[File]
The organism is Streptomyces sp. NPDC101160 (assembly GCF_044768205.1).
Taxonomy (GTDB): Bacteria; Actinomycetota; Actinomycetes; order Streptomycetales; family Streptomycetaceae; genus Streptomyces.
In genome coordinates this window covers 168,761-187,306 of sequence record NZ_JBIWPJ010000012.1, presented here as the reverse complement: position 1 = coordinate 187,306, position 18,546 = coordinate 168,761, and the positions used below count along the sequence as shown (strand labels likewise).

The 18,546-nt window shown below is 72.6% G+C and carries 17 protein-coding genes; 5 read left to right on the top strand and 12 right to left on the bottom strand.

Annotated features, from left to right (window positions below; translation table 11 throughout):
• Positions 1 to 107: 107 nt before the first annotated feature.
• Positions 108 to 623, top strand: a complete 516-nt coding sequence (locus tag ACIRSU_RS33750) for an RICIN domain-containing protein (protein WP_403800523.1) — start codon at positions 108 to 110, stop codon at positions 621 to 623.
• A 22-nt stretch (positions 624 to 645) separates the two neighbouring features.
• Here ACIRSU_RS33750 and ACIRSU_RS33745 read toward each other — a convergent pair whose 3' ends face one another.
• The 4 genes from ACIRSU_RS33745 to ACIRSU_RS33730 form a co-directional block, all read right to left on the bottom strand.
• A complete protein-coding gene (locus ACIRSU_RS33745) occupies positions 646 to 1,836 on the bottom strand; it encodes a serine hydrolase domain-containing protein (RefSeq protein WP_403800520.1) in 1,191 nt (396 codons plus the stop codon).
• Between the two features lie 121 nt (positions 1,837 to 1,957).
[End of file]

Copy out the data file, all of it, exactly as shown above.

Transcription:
The organism is Streptomyces sp. NPDC101160 (assembly GCF_044768205.1).
Taxonomy (GTDB): Bacteria; Actinomycetota; Actinomycetes; order Streptomycetales; family Streptomycetaceae; genus Streptomyces.
In genome coordinates this window covers 168,761-187,306 of sequence record NZ_JBIWPJ010000012.1, presented here as the reverse complement: position 1 = coordinate 187,306, position 18,546 = coordinate 168,761, and the positions used below count along the sequence as shown (strand labels likewise).

The 18,546-nt window shown below is 72.6% G+C and carries 17 protein-coding genes; 5 read left to right on the top strand and 12 right to left on the bottom strand.

Annotated features, from left to right (window positions below; translation table 11 throughout):
• Positions 1 to 107: 107 nt before the first annotated feature.
• Positions 108 to 623, top strand: a complete 516-nt coding sequence (locus tag ACIRSU_RS33750) for an RICIN domain-containing protein (protein WP_403800523.1) — start codon at positions 108 to 110, stop codon at positions 621 to 623.
• A 22-nt stretch (positions 624 to 645) separates the two neighbouring features.
• Here ACIRSU_RS33750 and ACIRSU_RS33745 read toward each other — a convergent pair whose 3' ends face one another.
• The 4 genes from ACIRSU_RS33745 to ACIRSU_RS33730 form a co-directional block, all read right to left on the bottom strand.
• A complete protein-coding gene (locus ACIRSU_RS33745) occupies positions 646 to 1,836 on the bottom strand; it encodes a serine hydrolase domain-containing protein (RefSeq protein WP_403800520.1) in 1,191 nt (396 codons plus the stop codon).
• Between the two features lie 121 nt (positions 1,837 to 1,957).